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Hound Dog

Dec 26, 2009, 3:38 PM

Post #20 of 31 (7737 views)

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Re: [arbon] About Ajijic, food, music, people, and the "social life"

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(there are always the other Lakeside forums to see the yellow and red cards being handed out)

Arbon:

Not everyone who posts or reads hereabouts understands this "red card yellow card" handing out business. My limited knowledge of Canadian sports tells me these are penalty notices used in the excessively civilized Frozen Tundra where it is so cold that if you punch some adversary in the nose it breaks off. If the nose actually breaks off, it´s a "red card".

In more discrete Alabama, we hang miscreants of all races and classes from the nearest live oak and retire to the porch for a bourbon and branch and a chance to charm Miss Charlotte while the fiend twists in the wind. Red Card, Yellow Card my ass. That´s for Canadian ice hockey thugs not Alabama gentlemen engaged in properly scheduled football matches.

No wonder we never attempted to incorporate the Frozen Tundra into our charming union.


(This post was edited by Hound Dog on Dec 26, 2009, 3:38 PM)


arbon

Dec 26, 2009, 4:27 PM

Post #21 of 31 (7716 views)

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Re: [Hound Dog] About Ajijic, food, music, people, and the "social life"

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Sorry Bob, those "Yellow and Red cards" would be World wide, and least of all Canada and the States.

These particular "Futbol" games would happen in Joco', Chapala, and Guad'.
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don pedro


Dec 26, 2009, 4:57 PM

Post #22 of 31 (7709 views)

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Re: [arbon] About Ajijic, food, music, people, and the "social life"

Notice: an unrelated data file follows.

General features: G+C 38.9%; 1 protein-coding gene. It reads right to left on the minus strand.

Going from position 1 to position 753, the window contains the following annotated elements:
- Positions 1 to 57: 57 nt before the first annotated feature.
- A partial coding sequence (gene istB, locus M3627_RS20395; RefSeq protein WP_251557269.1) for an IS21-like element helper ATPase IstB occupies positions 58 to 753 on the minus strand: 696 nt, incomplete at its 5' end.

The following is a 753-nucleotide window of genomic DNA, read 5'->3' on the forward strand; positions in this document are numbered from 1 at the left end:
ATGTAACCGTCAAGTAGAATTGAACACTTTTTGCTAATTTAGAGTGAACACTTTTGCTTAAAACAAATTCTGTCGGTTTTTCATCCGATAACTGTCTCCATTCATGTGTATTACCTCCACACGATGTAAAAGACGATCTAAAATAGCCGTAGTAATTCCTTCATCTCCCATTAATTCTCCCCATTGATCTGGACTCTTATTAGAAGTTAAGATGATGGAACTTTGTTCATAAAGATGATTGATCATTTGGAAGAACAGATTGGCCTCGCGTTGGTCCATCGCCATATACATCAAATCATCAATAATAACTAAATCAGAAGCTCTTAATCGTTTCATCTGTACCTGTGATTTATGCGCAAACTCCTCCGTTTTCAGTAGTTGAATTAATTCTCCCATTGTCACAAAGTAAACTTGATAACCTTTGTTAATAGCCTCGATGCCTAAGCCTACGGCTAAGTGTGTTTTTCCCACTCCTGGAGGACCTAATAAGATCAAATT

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heaters are totally unnecessary,i have found, and anyone that blows money on nob type insulation is a fool.
yes, there is a forum here that hands out only yellow cards[not red] and it is rare to be thrown out of the game.
i know this because i am one of the referees.
why do you post this erroneous information bubinski? is it because you don't want any other ferners joining us or you are just ill informed yerself-SNORK!
http://chapalamexicoinfo.createforumhosting.com
naivete is a chronIc disease and by its very nature;the afflicted never know they have it.-SNORK!


arbon

Dec 26, 2009, 5:32 PM

Post #23 of 31 (7691 views)

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Re: [don pedro] About Ajijic, food, music, people, and the "social life"

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In Reply To
heaters are totally unnecessary,i have found, and anyone that blows money on nob type insulation is a fool.
yes, there is a forum here that hands out only yellow cards[not red] and it is rare to be thrown out of the game.
i know this because i am one of the referees.
why do you post this erroneous information bubinski? is it because you don't want any other ferners joining us or you are just ill informed yerself-SNORK!

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Hound Dog

Dec 26, 2009, 8:46 PM

Post #24 of 31 (7657 views)

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Re: [don pedro] About Ajijic, food, music, people, and the "social life"

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heaters are totally unnecessary,i have found, and anyone that blows money on nob type insulation is a fool.

Ah, Pedro, mi amigo; Dawg was unaware that you were acquainted with the Jovel Valley in Highland Chiapas at 7,000 feet. Dawg has never observed you strolling about San Cristóbal but perhaps that is because we have never crossed paths there as we have in the Chapala ghetto on numerous occasions. In Chiapas, we do not need what you refer to as "nob type insulation" as what we use there for insulation is three foot thick adobe walls that take up more space than your entire living room in that tarpaper shack of yours in Crapola but we must admit that we need propane heaters as we lack your incessant hot air bloviating forth to heat our maison you Alberta clodhopper.

We would invite you and Yvonne down to Chiapas for a visit if we thought that two bit Hog of yours could make it past La Barca.


Hound Dog

Dec 27, 2009, 5:43 AM

Post #25 of 31 (7618 views)

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Re: [Hound Dog] About Ajijic, food, music, people, and the "social life"

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THis has been a timely discussion as here in beautiful Ajijic, the Gentleman´s Ghetto, it is so cold in the morning (way down in the 60s Fahrenheit), we have all three propane wall heaters going full blast and a fire in the fireplace. Unlike the place in Chiapas this place at the lake is so poorly insulated it´s colder inside in the early morning than in the garden. You could age prime beef in our living room. Go figure.


(This post was edited by Hound Dog on Dec 27, 2009, 5:47 AM)